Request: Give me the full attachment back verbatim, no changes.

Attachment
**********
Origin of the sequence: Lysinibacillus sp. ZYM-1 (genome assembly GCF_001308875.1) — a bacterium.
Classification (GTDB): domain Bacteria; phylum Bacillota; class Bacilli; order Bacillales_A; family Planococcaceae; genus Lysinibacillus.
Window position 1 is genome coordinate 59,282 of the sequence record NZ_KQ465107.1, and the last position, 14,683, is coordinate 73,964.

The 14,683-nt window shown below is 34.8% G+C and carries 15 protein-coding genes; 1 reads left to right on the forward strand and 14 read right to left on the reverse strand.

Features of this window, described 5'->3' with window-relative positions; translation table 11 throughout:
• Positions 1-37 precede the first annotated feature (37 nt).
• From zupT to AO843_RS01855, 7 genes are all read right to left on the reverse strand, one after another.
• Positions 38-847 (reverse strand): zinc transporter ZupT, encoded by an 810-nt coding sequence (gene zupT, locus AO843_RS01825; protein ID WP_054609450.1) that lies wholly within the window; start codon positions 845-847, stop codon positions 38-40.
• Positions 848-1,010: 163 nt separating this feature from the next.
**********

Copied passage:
Origin of the sequence: Lysinibacillus sp. ZYM-1 (genome assembly GCF_001308875.1) — a bacterium.
Classification (GTDB): domain Bacteria; phylum Bacillota; class Bacilli; order Bacillales_A; family Planococcaceae; genus Lysinibacillus.
Window position 1 is genome coordinate 59,282 of the sequence record NZ_KQ465107.1, and the last position, 14,683, is coordinate 73,964.

The 14,683-nt window shown below is 34.8% G+C and carries 15 protein-coding genes; 1 reads left to right on the forward strand and 14 read right to left on the reverse strand.

Features of this window, described 5'->3' with window-relative positions; translation table 11 throughout:
• Positions 1-37 precede the first annotated feature (37 nt).
• From zupT to AO843_RS01855, 7 genes are all read right to left on the reverse strand, one after another.
• Positions 38-847 (reverse strand): zinc transporter ZupT, encoded by an 810-nt coding sequence (gene zupT, locus AO843_RS01825; protein ID WP_054609450.1) that lies wholly within the window; start codon positions 845-847, stop codon positions 38-40.
• Positions 848-1,010: 163 nt separating this feature from the next.